International matches played[edit]

Wales (rugby union)

Wales (rugby league)

International Rugby League honours[edit]

David won caps for Wales while at Cardiff City (Bridgend) Blue Dragons in 1981 against England and in 1982 against Australia.[12]

Before the start of the 1984/85 season, Cardiff City Blue Dragons relocated from Ninian Park in Cardiff, to Coychurch Road Ground in Bridgend, and were renamed Bridgend Blue Dragons.

References[edit]

  1. ^ Thomas David player profile Scrum.com
  2. ^ "Birth details at freebmd.org.uk". freebmd.org.uk. 31 December 2011. Retrieved 1 January 2012. 
  3. ^ Williams, Graham; Lush, Peter; Farrar, David (2009). The British Rugby League Records Book. London League. pp. 108–114. ISBN 978-1-903659-49-6. 
  4. ^ Smith (1980), pg 429.
  5. ^ a b c Jenkins (1991), pg 35.
  6. ^ Smith (1980), pg 430.
  7. ^ a b Smith (1980), pg 444.
  8. ^ Tommy David Lions profile Lionsrugby.com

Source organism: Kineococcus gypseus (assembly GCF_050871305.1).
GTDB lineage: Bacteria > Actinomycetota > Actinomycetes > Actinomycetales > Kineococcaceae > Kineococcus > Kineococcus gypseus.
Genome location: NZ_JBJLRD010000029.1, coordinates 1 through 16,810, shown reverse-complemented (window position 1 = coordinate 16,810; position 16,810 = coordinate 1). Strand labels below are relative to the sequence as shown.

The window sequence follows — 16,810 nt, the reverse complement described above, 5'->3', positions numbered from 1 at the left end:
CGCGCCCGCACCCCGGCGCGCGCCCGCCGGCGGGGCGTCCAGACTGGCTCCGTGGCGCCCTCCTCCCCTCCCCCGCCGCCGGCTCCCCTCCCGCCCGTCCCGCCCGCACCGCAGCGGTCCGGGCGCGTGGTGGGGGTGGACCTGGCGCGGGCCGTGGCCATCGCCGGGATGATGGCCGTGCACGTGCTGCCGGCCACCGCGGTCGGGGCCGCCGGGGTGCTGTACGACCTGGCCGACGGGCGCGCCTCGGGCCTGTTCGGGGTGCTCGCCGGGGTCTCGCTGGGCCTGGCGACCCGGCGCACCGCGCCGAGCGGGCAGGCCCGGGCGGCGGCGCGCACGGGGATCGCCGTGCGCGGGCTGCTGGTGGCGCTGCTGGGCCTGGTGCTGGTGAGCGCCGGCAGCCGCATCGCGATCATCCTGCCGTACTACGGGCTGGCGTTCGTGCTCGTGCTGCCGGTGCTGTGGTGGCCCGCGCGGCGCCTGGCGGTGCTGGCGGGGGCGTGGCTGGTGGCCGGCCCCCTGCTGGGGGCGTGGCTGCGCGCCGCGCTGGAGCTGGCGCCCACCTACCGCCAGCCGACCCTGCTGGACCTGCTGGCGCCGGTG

9. ^ Bevan, Alun Wyn (2005). Stradey Stories. Llandysul: Gomer Press. p. 81. ISBN 978-1-84323-570-5. 
  10. ^ Godwin, Terry (1984). The International Rugby Championship 1883–1983. London: Willow Books. p. 384. ISBN 0-00-218060-X. 
  11. ^ a b Gate (1986), pg 152.
  12. ^ "Statistics at rugbyleagueproject.org". rugbyleagueproject.org. 31 December 2011. Retrieved 1 January 2012. 

Bibliography[edit]

  • Gate, Robert (1986). Gone North: Volume 1. Ripponden: R.E. Gate. ISBN 0-9511190-0-1. 
  • Jenkins, John M.; et al. (1991). Who's Who of Welsh International Rugby Players. Wrexham: Bridge Books. ISBN 1-872424-10-4. 
  • Smith, David; Williams, Gareth (1980). Fields of Praise: The Official History of The Welsh Rugby Union. Cardiff: University of Wales Press. ISBN 0-7083-0766-3. 
  • Starmer-Smith, Nigel (1977). The Barbarians. Macdonald & Jane's Publishers. ISBN 0-86007-552-4.